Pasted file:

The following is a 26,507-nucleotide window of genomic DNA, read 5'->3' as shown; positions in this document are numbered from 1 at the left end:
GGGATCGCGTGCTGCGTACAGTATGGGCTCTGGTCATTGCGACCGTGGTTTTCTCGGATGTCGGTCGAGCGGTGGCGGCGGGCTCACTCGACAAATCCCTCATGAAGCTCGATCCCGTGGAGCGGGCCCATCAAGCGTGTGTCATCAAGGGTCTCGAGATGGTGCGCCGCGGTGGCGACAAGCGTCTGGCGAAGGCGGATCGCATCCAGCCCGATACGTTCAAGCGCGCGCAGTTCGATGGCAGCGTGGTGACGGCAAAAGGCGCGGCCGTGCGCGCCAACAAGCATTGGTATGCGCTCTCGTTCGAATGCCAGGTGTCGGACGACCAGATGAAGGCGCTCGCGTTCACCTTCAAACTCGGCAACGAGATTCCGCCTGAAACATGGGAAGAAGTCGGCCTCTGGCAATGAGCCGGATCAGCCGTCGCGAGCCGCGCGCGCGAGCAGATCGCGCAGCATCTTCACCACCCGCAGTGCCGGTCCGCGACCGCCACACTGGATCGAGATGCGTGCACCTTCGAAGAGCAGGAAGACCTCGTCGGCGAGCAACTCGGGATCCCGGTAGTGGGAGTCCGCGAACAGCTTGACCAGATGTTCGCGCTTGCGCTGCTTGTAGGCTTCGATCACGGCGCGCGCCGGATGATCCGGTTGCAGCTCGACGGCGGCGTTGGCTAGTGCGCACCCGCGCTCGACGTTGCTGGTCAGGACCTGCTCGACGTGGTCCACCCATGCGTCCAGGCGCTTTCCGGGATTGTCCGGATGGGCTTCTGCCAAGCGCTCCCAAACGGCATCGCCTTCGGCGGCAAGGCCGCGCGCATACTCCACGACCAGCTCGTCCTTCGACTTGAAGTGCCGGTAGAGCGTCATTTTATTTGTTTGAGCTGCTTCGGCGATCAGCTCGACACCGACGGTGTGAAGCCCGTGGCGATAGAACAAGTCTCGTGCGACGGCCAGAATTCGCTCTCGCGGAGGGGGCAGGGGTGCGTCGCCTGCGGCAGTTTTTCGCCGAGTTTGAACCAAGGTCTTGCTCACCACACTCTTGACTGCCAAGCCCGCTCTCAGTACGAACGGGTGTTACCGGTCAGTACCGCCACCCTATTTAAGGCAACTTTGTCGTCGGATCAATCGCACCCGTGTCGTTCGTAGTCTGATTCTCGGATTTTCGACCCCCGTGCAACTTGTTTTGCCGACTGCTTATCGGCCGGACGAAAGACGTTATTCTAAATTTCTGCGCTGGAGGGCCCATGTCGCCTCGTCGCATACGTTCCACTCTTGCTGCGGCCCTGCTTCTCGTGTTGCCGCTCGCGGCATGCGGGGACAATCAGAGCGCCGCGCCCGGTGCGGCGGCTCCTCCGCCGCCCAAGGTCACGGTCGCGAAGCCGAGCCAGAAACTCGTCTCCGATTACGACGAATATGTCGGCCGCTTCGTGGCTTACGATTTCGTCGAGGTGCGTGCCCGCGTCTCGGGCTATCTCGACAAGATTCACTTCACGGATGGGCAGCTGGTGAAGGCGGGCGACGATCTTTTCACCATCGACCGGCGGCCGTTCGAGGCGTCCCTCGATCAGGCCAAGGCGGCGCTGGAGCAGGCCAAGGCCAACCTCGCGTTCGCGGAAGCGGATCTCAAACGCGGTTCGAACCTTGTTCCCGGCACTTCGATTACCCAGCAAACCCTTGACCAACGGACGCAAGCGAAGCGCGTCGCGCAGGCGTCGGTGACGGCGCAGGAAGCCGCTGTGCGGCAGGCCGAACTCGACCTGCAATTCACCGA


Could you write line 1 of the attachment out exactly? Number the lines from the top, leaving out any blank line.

The following is a 26,507-nucleotide window of genomic DNA, read 5'->3' as shown; positions in this document are numbered from 1 at the left end: